The governor this afternoon introduced a program bill to give a two-year delay -- during the the 2013/14 "and/or" 2014/15 school years -- to the use of standardized tests based on the Common Core curriculum as part of teacher evaluations in school districts across New York. The same break was given to students -- in the form of the tests basically not counting against their promotion or graduation -- back in March.

Nolan and the governor's office were not yet officially calling it a three-way deal today on the teacher evaluation, especially since the matter shortly after 1pm was being discussed in a closed-door meeting by Senate Republicans.

But sources said the Assembly is certain to pass the bill. "It gives the teachers the breathing room we gave to students during the state budget,'' Nolan said in an interview this afternoon.

The Common Core, already dismissed as a failure by many parents across the state, targets English and math skills in grades three through eight.

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About Politics Now

Robert J. McCarthy

Robert J. McCarthy

A native of Schenectady, Robert J. McCarthy came to The Buffalo News in 1982 following a six-year stint at the Olean Times Herald. He is a graduate of St. Bonaventure University, and has been covering local, state and national politics since 1992.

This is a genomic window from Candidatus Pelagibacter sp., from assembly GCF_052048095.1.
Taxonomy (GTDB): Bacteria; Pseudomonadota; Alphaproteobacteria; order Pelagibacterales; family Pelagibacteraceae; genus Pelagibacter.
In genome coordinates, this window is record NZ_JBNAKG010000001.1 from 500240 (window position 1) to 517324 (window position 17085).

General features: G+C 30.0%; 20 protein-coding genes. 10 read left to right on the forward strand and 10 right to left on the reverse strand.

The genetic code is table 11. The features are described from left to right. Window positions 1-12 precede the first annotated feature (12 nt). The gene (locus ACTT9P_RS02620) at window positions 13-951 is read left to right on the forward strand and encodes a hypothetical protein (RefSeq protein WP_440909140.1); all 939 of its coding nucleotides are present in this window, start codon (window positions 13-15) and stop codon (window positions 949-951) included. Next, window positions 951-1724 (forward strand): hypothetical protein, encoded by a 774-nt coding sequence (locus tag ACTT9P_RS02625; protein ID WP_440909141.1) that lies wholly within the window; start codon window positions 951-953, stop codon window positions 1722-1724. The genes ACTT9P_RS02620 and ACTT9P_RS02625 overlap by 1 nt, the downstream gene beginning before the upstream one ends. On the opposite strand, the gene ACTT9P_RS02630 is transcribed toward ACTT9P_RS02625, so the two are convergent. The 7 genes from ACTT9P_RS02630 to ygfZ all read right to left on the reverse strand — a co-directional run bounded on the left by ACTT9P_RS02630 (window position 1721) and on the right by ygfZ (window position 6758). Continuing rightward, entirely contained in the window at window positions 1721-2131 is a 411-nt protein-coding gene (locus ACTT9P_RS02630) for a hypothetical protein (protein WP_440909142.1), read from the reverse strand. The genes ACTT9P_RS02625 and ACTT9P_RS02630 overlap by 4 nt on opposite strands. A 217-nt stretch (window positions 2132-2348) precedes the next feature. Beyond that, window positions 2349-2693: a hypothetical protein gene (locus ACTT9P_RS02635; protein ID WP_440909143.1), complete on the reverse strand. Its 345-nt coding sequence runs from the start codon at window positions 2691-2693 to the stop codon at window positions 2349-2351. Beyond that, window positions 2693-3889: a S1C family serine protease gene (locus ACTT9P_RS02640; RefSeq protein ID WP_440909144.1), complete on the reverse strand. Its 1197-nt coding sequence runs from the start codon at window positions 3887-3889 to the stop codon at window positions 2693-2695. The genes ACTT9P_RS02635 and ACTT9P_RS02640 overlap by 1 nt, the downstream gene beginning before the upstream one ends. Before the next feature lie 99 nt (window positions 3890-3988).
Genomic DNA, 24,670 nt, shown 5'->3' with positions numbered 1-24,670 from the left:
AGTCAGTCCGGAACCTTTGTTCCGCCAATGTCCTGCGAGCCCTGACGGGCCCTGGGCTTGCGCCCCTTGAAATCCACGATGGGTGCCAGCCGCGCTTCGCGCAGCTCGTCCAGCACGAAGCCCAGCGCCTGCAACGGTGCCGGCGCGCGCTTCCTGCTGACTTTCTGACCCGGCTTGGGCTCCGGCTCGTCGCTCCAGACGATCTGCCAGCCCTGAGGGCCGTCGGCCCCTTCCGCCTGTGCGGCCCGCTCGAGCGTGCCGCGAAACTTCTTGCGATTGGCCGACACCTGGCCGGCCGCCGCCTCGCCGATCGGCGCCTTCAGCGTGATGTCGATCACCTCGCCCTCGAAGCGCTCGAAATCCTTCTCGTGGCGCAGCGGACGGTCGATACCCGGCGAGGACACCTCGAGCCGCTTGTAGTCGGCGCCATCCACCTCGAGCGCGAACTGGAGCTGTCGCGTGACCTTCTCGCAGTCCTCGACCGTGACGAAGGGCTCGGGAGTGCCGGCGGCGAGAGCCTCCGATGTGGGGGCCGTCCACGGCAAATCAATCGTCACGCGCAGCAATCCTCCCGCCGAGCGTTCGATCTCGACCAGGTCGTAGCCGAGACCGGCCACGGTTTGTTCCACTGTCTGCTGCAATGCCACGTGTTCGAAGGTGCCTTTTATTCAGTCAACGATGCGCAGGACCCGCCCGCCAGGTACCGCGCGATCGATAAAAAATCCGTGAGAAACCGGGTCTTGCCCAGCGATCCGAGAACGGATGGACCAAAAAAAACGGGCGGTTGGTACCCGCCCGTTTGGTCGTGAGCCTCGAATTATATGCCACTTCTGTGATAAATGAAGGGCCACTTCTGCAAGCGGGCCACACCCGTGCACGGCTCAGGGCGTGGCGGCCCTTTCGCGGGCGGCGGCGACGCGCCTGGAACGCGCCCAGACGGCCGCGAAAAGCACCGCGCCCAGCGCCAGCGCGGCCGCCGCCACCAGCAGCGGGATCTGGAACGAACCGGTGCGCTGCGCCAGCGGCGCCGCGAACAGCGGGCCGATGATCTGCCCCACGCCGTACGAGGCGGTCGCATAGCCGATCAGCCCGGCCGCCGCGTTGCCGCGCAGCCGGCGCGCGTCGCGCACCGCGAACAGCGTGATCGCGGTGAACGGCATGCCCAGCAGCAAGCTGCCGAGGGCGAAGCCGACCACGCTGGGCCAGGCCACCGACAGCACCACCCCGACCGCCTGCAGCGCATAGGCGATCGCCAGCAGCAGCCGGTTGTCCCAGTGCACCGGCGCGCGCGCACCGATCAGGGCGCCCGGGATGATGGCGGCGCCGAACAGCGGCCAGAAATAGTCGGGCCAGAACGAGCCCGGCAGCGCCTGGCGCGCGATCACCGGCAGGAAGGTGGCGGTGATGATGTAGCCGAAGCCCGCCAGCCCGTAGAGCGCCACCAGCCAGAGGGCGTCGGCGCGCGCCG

rmccarthy@buffnews.com


Tom Precious

Tom Precious

Tom Precious joined The Buffalo News in 1997 as bureau chief at the state Capitol, where he covers everything from statewide politics and state government fiscal affairs to health care, environmental and municipal government matters. Prior to The News, he worked for news outlets in Albany and Washington, DC.

tprecious@buffnews.com


Jill Terreri

Jill Terreri

Jill Terreri is an Amherst native and has covered politics and government in upstate New York since 2003. She joined The Buffalo News in 2012 and covers City Hall.

@jillterreri | jterreri@buffnews.com


Jerry Zremski

Jerry Zremski

Jerry Zremski, The Buffalo News Washington bureau chief, has reported from the nation's capital since 1989 after joining The News as a business reporter in 1984. A graduate of Syracuse University, Zremski is a former Nieman fellow in journalism at Harvard University. In 2007, he served as president of the National Press Club.

@JerryZremski | jzremski@buffnews.com